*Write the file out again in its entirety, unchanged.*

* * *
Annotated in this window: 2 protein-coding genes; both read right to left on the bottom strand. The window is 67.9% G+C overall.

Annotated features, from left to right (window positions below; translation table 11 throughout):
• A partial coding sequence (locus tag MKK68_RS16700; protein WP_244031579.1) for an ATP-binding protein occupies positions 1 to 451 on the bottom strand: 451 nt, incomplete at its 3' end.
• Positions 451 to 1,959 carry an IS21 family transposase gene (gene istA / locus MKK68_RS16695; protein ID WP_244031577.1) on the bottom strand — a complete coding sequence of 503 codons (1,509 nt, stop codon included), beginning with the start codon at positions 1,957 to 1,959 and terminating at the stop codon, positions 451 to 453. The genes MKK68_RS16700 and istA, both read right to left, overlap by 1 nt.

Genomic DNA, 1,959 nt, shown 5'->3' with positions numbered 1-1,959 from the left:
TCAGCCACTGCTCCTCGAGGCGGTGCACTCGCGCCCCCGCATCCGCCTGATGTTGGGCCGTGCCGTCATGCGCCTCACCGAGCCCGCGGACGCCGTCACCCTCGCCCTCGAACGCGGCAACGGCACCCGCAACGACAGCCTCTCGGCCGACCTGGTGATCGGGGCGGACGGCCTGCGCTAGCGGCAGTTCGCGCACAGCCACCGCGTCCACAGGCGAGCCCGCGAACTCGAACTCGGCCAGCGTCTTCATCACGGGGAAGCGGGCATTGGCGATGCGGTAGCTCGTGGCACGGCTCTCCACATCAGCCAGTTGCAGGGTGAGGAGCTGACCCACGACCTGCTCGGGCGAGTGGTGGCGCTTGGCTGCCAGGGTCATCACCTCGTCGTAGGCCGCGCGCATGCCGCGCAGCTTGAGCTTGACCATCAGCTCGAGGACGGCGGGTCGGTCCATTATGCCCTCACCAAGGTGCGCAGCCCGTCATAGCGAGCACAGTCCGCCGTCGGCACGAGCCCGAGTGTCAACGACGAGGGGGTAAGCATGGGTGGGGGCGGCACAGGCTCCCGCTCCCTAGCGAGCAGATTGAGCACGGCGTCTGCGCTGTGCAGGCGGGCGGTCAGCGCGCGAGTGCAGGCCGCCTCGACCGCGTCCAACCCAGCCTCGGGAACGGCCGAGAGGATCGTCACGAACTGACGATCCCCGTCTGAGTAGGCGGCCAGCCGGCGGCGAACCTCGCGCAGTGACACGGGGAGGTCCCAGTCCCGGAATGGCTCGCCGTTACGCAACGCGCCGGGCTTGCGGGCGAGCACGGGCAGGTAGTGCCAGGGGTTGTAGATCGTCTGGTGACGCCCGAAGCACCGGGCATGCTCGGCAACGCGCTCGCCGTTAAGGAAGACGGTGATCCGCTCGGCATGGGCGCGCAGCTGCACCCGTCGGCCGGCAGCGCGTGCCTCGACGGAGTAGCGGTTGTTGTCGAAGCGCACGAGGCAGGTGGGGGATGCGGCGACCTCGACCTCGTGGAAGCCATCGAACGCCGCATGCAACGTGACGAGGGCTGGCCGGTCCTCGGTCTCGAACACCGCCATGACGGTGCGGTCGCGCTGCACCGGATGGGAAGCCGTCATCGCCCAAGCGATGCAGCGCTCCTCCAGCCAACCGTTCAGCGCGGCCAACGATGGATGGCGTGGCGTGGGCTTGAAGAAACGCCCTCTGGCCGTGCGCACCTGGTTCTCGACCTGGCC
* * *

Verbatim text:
Annotated in this window: 2 protein-coding genes; both read right to left on the bottom strand. The window is 67.9% G+C overall.

Annotated features, from left to right (window positions below; translation table 11 throughout):
• A partial coding sequence (locus tag MKK68_RS16700; protein WP_244031579.1) for an ATP-binding protein occupies positions 1 to 451 on the bottom strand: 451 nt, incomplete at its 3' end.
• Positions 451 to 1,959 carry an IS21 family transposase gene (gene istA / locus MKK68_RS16695; protein ID WP_244031577.1) on the bottom strand — a complete coding sequence of 503 codons (1,509 nt, stop codon included), beginning with the start codon at positions 1,957 to 1,959 and terminating at the stop codon, positions 451 to 453. The genes MKK68_RS16700 and istA, both read right to left, overlap by 1 nt.

Genomic DNA, 1,959 nt, shown 5'->3' with positions numbered 1-1,959 from the left:
TCAGCCACTGCTCCTCGAGGCGGTGCACTCGCGCCCCCGCATCCGCCTGATGTTGGGCCGTGCCGTCATGCGCCTCACCGAGCCCGCGGACGCCGTCACCCTCGCCCTCGAACGCGGCAACGGCACCCGCAACGACAGCCTCTCGGCCGACCTGGTGATCGGGGCGGACGGCCTGCGCTAGCGGCAGTTCGCGCACAGCCACCGCGTCCACAGGCGAGCCCGCGAACTCGAACTCGGCCAGCGTCTTCATCACGGGGAAGCGGGCATTGGCGATGCGGTAGCTCGTGGCACGGCTCTCCACATCAGCCAGTTGCAGGGTGAGGAGCTGACCCACGACCTGCTCGGGCGAGTGGTGGCGCTTGGCTGCCAGGGTCATCACCTCGTCGTAGGCCGCGCGCATGCCGCGCAGCTTGAGCTTGACCATCAGCTCGAGGACGGCGGGTCGGTCCATTATGCCCTCACCAAGGTGCGCAGCCCGTCATAGCGAGCACAGTCCGCCGTCGGCACGAGCCCGAGTGTCAACGACGAGGGGGTAAGCATGGGTGGGGGCGGCACAGGCTCCCGCTCCCTAGCGAGCAGATTGAGCACGGCGTCTGCGCTGTGCAGGCGGGCGGTCAGCGCGCGAGTGCAGGCCGCCTCGACCGCGTCCAACCCAGCCTCGGGAACGGCCGAGAGGATCGTCACGAACTGACGATCCCCGTCTGAGTAGGCGGCCAGCCGGCGGCGAACCTCGCGCAGTGACACGGGGAGGTCCCAGTCCCGGAATGGCTCGCCGTTACGCAACGCGCCGGGCTTGCGGGCGAGCACGGGCAGGTAGTGCCAGGGGTTGTAGATCGTCTGGTGACGCCCGAAGCACCGGGCATGCTCGGCAACGCGCTCGCCGTTAAGGAAGACGGTGATCCGCTCGGCATGGGCGCGCAGCTGCACCCGTCGGCCGGCAGCGCGTGCCTCGACGGAGTAGCGGTTGTTGTCGAAGCGCACGAGGCAGGTGGGGGATGCGGCGACCTCGACCTCGTGGAAGCCATCGAACGCCGCATGCAACGTGACGAGGGCTGGCCGGTCCTCGGTCTCGAACACCGCCATGACGGTGCGGTCGCGCTGCACCGGATGGGAAGCCGTCATCGCCCAAGCGATGCAGCGCTCCTCCAGCCAACCGTTCAGCGCGGCCAACGATGGATGGCGTGGCGTGGGCTTGAAGAAACGCCCTCTGGCCGTGCGCACCTGGTTCTCGACCTGGCC